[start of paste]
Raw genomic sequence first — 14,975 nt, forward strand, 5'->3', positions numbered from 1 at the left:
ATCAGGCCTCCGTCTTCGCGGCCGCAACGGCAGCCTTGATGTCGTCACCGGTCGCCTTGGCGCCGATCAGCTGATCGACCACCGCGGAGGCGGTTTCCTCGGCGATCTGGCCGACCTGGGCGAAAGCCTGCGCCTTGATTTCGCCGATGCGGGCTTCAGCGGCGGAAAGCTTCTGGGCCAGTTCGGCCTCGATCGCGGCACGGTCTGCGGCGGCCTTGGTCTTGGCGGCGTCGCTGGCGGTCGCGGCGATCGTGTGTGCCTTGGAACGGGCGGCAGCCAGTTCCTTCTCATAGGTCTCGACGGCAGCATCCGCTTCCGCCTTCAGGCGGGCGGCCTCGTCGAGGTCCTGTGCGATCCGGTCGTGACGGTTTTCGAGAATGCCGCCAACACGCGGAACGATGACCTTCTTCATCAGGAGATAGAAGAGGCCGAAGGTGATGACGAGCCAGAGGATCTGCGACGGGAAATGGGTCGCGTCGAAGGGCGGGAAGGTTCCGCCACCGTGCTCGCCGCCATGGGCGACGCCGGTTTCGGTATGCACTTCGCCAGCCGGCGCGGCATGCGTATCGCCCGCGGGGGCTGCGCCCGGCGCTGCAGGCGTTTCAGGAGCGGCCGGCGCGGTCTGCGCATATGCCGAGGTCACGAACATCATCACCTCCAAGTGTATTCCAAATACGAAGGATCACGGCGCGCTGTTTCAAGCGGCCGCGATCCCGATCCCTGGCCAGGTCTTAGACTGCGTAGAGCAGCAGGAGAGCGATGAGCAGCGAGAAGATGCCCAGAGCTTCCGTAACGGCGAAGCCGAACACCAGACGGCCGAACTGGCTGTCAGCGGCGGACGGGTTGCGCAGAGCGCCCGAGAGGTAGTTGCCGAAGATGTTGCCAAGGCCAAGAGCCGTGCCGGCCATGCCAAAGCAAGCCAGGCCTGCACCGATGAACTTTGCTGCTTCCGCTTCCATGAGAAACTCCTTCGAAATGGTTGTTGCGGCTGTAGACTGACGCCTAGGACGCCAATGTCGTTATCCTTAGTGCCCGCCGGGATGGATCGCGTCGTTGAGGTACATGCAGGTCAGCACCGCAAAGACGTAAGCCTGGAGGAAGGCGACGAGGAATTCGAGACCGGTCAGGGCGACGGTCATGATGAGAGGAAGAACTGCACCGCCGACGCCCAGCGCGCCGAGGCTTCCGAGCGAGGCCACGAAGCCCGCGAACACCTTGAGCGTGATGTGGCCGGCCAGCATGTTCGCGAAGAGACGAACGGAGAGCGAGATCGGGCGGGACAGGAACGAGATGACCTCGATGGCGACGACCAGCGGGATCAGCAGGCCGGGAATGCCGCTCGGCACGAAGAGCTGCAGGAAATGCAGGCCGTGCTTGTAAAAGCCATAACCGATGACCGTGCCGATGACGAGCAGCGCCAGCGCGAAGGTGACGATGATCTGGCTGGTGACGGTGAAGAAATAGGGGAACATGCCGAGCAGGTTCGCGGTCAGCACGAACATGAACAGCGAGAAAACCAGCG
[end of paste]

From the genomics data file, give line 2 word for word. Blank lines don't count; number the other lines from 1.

ATCAGGCCTCCGTCTTCGCGGCCGCAACGGCAGCCTTGATGTCGTCACCGGTCGCCTTGGCGCCGATCAGCTGATCGACCACCGCGGAGGCGGTTTCCTCGGCGATCTGGCCGACCTGGGCGAAAGCCTGCGCCTTGATTTCGCCGATGCGGGCTTCAGCGGCGGAAAGCTTCTGGGCCAGTTCGGCCTCGATCGCGGCACGGTCTGCGGCGGCCTTGGTCTTGGCGGCGTCGCTGGCGGTCGCGGCGATCGTGTGTGCCTTGGAACGGGCGGCAGCCAGTTCCTTCTCATAGGTCTCGACGGCAGCATCCGCTTCCGCCTTCAGGCGGGCGGCCTCGTCGAGGTCCTGTGCGATCCGGTCGTGACGGTTTTCGAGAATGCCGCCAACACGCGGAACGATGACCTTCTTCATCAGGAGATAGAAGAGGCCGAAGGTGATGACGAGCCAGAGGATCTGCGACGGGAAATGGGTCGCGTCGAAGGGCGGGAAGGTTCCGCCACCGTGCTCGCCGCCATGGGCGACGCCGGTTTCGGTATGCACTTCGCCAGCCGGCGCGGCATGCGTATCGCCCGCGGGGGCTGCGCCCGGCGCTGCAGGCGTTTCAGGAGCGGCCGGCGCGGTCTGCGCATATGCCGAGGTCACGAACATCATCACCTCCAAGTGTATTCCAAATACGAAGGATCACGGCGCGCTGTTTCAAGCGGCCGCGATCCCGATCCCTGGCCAGGTCTTAGACTGCGTAGAGCAGCAGGAGAGCGATGAGCAGCGAGAAGATGCCCAGAGCTTCCGTAACGGCGAAGCCGAACACCAGACGGCCGAACTGGCTGTCAGCGGCGGACGGGTTGCGCAGAGCGCCCGAGAGGTAGTTGCCGAAGATGTTGCCAAGGCCAAGAGCCGTGCCGGCCATGCCAAAGCAAGCCAGGCCTGCACCGATGAACTTTGCTGCTTCCGCTTCCATGAGAAACTCCTTCGAAATGGTTGTTGCGGCTGTAGACTGACGCCTAGGACGCCAATGTCGTTATCCTTAGTGCCCGCCGGGATGGATCGCGTCGTTGAGGTACATGCAGGTCAGCACCGCAAAGACGTAAGCCTGGAGGAAGGCGACGAGGAATTCGAGACCGGTCAGGGCGACGGTCATGATGAGAGGAAGAACTGCACCGCCGACGCCCAGCGCGCCGAGGCTTCCGAGCGAGGCCACGAAGCCCGCGAACACCTTGAGCGTGATGTGGCCGGCCAGCATGTTCGCGAAGAGACGAACGGAGAGCGAGATCGGGCGGGACAGGAACGAGATGACCTCGATGGCGACGACCAGCGGGATCAGCAGGCCGGGAATGCCGCTCGGCACGAAGAGCTGCAGGAAATGCAGGCCGTGCTTGTAAAAGCCATAACCGATGACCGTGCCGATGACGAGCAGCGCCAGCGCGAAGGTGACGATGATCTGGCTGGTGACGGTGAAGAAATAGGGGAACATGCCGAGCAGGTTCGCGGTCAGCACGAACATGAACAGCGAGAAAACCAGCG